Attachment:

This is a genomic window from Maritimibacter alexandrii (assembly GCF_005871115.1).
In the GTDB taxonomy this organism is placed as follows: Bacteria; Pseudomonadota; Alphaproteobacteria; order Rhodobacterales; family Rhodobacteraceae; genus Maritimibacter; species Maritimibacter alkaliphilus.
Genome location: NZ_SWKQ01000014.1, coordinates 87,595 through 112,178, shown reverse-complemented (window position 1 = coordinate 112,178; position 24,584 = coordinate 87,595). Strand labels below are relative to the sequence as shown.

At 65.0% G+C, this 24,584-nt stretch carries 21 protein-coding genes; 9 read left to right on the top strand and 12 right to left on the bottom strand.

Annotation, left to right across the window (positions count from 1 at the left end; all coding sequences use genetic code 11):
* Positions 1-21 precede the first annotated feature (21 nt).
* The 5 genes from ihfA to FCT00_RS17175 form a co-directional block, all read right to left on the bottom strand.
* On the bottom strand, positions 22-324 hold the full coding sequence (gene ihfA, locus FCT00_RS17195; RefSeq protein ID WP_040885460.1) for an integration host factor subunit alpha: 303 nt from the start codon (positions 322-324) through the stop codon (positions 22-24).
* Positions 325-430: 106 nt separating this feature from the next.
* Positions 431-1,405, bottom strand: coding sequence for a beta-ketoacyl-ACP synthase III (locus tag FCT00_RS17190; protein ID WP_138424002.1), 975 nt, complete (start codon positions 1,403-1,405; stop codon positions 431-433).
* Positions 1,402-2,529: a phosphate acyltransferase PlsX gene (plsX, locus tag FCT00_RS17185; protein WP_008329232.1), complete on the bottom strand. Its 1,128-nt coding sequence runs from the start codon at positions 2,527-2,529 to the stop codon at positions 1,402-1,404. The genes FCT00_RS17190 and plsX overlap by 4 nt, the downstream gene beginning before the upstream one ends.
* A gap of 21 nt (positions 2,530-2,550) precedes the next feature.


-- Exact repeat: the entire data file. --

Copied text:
This is a genomic window from Maritimibacter alexandrii (assembly GCF_005871115.1).
In the GTDB taxonomy this organism is placed as follows: Bacteria; Pseudomonadota; Alphaproteobacteria; order Rhodobacterales; family Rhodobacteraceae; genus Maritimibacter; species Maritimibacter alkaliphilus.
Genome location: NZ_SWKQ01000014.1, coordinates 87,595 through 112,178, shown reverse-complemented (window position 1 = coordinate 112,178; position 24,584 = coordinate 87,595). Strand labels below are relative to the sequence as shown.

At 65.0% G+C, this 24,584-nt stretch carries 21 protein-coding genes; 9 read left to right on the top strand and 12 right to left on the bottom strand.

Annotation, left to right across the window (positions count from 1 at the left end; all coding sequences use genetic code 11):
* Positions 1-21 precede the first annotated feature (21 nt).
* The 5 genes from ihfA to FCT00_RS17175 form a co-directional block, all read right to left on the bottom strand.
* On the bottom strand, positions 22-324 hold the full coding sequence (gene ihfA, locus FCT00_RS17195; RefSeq protein ID WP_040885460.1) for an integration host factor subunit alpha: 303 nt from the start codon (positions 322-324) through the stop codon (positions 22-24).
* Positions 325-430: 106 nt separating this feature from the next.
* Positions 431-1,405, bottom strand: coding sequence for a beta-ketoacyl-ACP synthase III (locus tag FCT00_RS17190; protein ID WP_138424002.1), 975 nt, complete (start codon positions 1,403-1,405; stop codon positions 431-433).
* Positions 1,402-2,529: a phosphate acyltransferase PlsX gene (plsX, locus tag FCT00_RS17185; protein WP_008329232.1), complete on the bottom strand. Its 1,128-nt coding sequence runs from the start codon at positions 2,527-2,529 to the stop codon at positions 1,402-1,404. The genes FCT00_RS17190 and plsX overlap by 4 nt, the downstream gene beginning before the upstream one ends.
* A gap of 21 nt (positions 2,530-2,550) precedes the next feature.